When it comes to evaluating a diamond’s cut, the ASET/Idealscope data will clearly show you the optical performance of the diamond. You probably want to use the links below to get a better idea of determining light return:
Is it necessary to match the color of the melee stones against by center diamond in a pave setting?
It is a lot harder to detect color in smaller diamonds than in larger stones. It is generally safe to use melees that are up to 2 color grades away from the center diamond and you wouldn’t notice any differences in color. As an example, if your center diamond is an F, it is fine to use G or H colored melees in your ring setting.
Will fluorescence really make a diamond face up whiter? If so, how much whiter would it make the diamond appear to be?
Ideal cut diamonds with a cool, sexy blue glow from Brian Gavin Diamonds
In my experience, medium to very strong blue fluorescence can make a yellowish diamond face up whiter by half a grade to one color grade depending on the lighting environment. The effects would be more readily observed in lighting conditions with stronger UV sources.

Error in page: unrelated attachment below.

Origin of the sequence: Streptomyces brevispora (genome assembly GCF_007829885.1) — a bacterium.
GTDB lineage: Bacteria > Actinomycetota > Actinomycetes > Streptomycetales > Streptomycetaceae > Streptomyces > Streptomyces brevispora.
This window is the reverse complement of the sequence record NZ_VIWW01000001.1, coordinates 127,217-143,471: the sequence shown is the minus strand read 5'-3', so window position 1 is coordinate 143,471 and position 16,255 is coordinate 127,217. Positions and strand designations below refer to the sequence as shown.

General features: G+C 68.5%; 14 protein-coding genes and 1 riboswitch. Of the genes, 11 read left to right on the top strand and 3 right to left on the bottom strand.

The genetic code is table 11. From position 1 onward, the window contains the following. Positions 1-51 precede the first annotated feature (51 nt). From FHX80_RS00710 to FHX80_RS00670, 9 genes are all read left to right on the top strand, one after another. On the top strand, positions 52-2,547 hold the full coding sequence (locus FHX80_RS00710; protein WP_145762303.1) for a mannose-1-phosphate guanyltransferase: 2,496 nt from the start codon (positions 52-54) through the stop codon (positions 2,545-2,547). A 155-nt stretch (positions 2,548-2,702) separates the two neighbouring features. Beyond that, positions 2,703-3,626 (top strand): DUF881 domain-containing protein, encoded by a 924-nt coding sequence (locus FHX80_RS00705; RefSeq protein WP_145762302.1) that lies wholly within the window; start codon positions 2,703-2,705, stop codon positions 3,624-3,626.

Would you recommend a white gold or platinum material for the setting?
I recommend white gold for practical purposes. It’s cheaper and looks just as good as platinum. However, if you are allergic to nickel, you need to pay more for a platinum setting.
I’m from the UK/EU and buying online is going to incur me a huge expense in VAT. This makes online shopping prohibitive and I think I’m better off shopping locally. Are there any UK/EU based vendors you would recommend?
Well, you are wrong. Regardless of whether you purchase from a local store or online vendor, any purchase you make will be subjected to VAT. The local stores had already incorporated the tax/duty in their list prices (and that’s why you don’t see it; but it’s there).
The better way to make accurate comparisons is to compare online prices (with import taxes) against your local stores (for diamonds with identical specifications).
A friend of mine knows a wholesaler or has a family member in the jewelry business. Is it a good idea to buy my engagement ring from them?
Based on the experiences of my readers who had similar run-ins with “wholesalers”, my advice is to stay away. The truth is, a large number of retailers label themselves as “wholesalers” as a marketing gimmick to give the impression of preferential pricing. I actually written an indepth article about such unethical practices here.
Don’t believe me? All you need to do is to compare prices. Find out what they are offering and perform your own pricing research here. I can assure you that you aren’t going to get the real “wholesale” prices because the “wholesaler” you are dealing with is nothing more than a middle man.